Goldy back among MLB's elite hitters

September 17th, 2020

The Cardinals’ offense has been a below-average unit this season (4.27 runs/game, 96 OPS+), but the team’s struggles haven’t extended to the centerpiece of its lineup, first baseman .

Entering Thursday's action, Goldschmidt is slashing .310/.439/.497 with six homers over 180 plate appearances, and his resurgence at age 33 is surely a welcome sight for the Cardinals, who have the veteran slugger under contract for $104 million from 2021-24.

Acquired from the D-backs in December 2018 for catcher Carson Kelly, right-hander , infielder Andy Young and a Competitive Balance Round B Draft pick, Goldschmidt posted solid counting stats (34 homers, 97 RBIs, 97 runs scored) during his first season with the Cards, but he also recorded a career-worst OPS+ (114) with his lowest average (.260), on-base percentage (.346) and slugging percentage (.476) since his 48-game rookie season in ’11.

In 2020, the first baseman’s performance has stacked up with some of his best seasons with Arizona, and his 155 OPS+ is his highest since 2015, when he had a career-high 168 mark.

Goldschmidt’s OPS+, last five seasons
2016 -- 133
2017 -- 142
2018 -- 142
2019 -- 114
2020 -- 155

Alongside Brad Miller, who has posted a 145 OPS+ after signing a one-year deal with St. Louis in February, Goldschmidt has helped keep the Cardinals in the postseason hunt.

Goldschmidt ranks 10th among qualified hitters with a .424 xwOBA, which takes into account quality of contact as well as real-world strikeout and walk numbers. Miller is 12th at .420, but no other Cards player is above .348. Goldschmidt’s xwOBA in 2019 was .363, still solid but obviously not nearly as impressive as this season’s mark.

With less than two weeks remaining in the regular season, St. Louis may need a big finish from Goldschmidt to secure a playoff spot. Here’s why the first baseman could be up to the task, and why the Cardinals should be comfortable building around Goldschmidt, even as he moves into his mid-30s. (All stats below are through Tuesday.)

Better plate discipline, fewer whiffs

Playing in his 10th big league season, Goldschmidt has recorded the best strikeout (14.4%) and walk (18.4%) rates of his career, and he ranks fourth among qualified hitters with a 1.28 BB/K ratio.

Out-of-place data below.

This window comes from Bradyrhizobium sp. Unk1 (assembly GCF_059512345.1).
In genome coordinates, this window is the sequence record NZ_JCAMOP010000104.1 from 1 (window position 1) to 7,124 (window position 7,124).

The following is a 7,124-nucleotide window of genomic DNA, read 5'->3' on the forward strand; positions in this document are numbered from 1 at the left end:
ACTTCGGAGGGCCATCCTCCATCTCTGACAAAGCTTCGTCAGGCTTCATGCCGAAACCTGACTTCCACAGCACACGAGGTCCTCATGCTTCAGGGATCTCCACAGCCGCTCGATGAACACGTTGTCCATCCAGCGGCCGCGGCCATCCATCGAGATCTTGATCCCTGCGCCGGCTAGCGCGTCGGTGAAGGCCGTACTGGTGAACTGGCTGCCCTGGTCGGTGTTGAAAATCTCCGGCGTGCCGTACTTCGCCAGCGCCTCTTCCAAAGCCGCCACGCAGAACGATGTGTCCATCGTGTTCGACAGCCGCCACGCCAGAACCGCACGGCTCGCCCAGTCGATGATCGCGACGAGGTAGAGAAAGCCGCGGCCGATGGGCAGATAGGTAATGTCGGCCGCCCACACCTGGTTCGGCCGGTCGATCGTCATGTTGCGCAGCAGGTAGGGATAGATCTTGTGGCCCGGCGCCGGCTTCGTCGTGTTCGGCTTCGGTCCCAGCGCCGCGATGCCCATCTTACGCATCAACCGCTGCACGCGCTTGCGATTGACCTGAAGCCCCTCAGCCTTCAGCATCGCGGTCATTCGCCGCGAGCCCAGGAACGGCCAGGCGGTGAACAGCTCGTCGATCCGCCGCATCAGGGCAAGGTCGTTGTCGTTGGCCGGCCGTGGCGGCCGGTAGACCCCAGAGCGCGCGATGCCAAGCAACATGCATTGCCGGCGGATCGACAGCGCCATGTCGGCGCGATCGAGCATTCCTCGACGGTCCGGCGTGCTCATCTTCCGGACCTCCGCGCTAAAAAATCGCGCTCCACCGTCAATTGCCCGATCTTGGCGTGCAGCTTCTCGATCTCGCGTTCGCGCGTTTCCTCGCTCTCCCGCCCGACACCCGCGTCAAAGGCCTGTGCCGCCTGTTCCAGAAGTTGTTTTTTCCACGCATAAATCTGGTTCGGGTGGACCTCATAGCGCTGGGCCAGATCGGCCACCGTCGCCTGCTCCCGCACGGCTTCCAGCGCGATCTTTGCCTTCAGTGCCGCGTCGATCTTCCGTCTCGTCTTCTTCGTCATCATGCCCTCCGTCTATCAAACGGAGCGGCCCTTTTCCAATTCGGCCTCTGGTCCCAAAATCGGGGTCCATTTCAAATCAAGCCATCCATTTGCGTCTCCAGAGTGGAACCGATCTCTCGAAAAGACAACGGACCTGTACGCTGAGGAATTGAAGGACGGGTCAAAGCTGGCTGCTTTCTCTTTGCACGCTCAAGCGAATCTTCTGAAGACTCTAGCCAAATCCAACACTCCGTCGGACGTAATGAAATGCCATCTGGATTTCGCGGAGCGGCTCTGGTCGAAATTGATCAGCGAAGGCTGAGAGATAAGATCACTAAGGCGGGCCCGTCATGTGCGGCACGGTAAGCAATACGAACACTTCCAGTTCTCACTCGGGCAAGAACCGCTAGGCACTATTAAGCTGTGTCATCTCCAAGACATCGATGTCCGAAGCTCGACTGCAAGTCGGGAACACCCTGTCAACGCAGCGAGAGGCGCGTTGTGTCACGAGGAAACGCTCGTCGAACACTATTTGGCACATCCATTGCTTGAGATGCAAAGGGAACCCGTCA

The first baseman has seen MLB’s second-largest drop in strikeout rate (9.9 percentage points) and is tied for the fourth-largest increase in walk rate (7.0 percentage points) from 2019 to ’20.

He’s made those improvements with better plate discipline, lowering his chase rate from 28.4% -- his highest since Statcast started tracking in 2015 -- to 21.3%, which has led to a lower whiff rate (misses/swings). Goldschmidt whiffed on 26.3% of his swings in 2019. This year, he’s at 22.6%.

As a result, Goldschmidt's rate of hard-hit balls (95+ mph exit velocity) per swing has jumped from 13.6% to 16.0%, even though his overall hard-hit rate is down a few ticks (42.4% to 39.7%).

He’s falling behind in the count less often

With his reduced chase and whiff rates, Goldschmidt has gotten ahead of pitchers much more often this season, and it’s started (unsurprisingly) with the first pitch.

In 2019, Goldschmidt fell behind, 0-1, 54.9% of the time, the fourth-highest mark in MLB (min. 500 first pitches seen). And after going down, 0-1, he hit just .238/.310/.404. This season, he has gone to 0-1 only 47.7% of the time.

Interestingly, while Goldschmidt’s swing rate on the first pitch has dropped to 20.1% (30.6% in 2019), his called-strike rate on the first pitch is virtually the same, which speaks to his improved plate discipline.

Overall, Goldschmidt has been behind in the count on 25.0% of the pitches he's seen this season, down from 30.5% in 2019.

Goldschmidt also has been a much tougher hitter with two strikes, posting a .404 xwOBA with an 11.7% putaway rate (strikeouts/two-strike pitches). In 2019, his xwOBA with two strikes was .292, and pitchers recorded a 17.1% putaway rate against him.

Again, improved plate discipline is at the root of his turnaround, as Goldschmidt has cut his chase rate on two-strike pitches out of the zone from 36.7% to 27.3%.

He’s crushing fastballs

Arguably the most encouraging takeaway from Goldschmidt’s resurgence is how well he has performed against fastballs this season, evidence that his bat isn’t slowing down despite his advancing age.

After recording a .240 average with a .553 slugging percentage and a .365 wOBA against fastballs (four-seamers, two-seamers/sinkers, cutters) last year, Goldschmidt has hit .364 with a .727 slugging percentage and a .483 wOBA in 2020, and his expected stats vs. fastballs rank among the best in the game.

Goldschmidt’s ranks vs. fastballs, 2020
xBA -- .364 (T-11th)
xSLG -- .799 (5th)
xwOBA -- .519 (3rd)

Goldschmidt was especially poor against higher-velocity offerings in 2019, hitting .149 with a .299 slugging percentage vs. pitches that were 95+ mph, but he has posted a .280 average with a .440 slugging percentage against such pitches in '20.

All of Goldschmidt's 14 barrels -- batted balls with the optimal combination of exit velocity and launch angle, typically resulting in extra-base hits -- have come against fastballs this season, including three on 95+ mph pitches, and his 19.2% barrel rate on fastballs is the 11th-highest mark in MLB (min. 50 batted balls on fastballs).

With the Cubs sitting pretty atop the National League Central, the Cardinals are essentially battling five other teams for three NL postseason spots. If they don't grab one of them, it will be time to start thinking about rebuilding their offense heading into 2021.

At the very least, Goldschmidt has shown that he can still be the fulcrum of the St. Louis lineup. He just needs some help.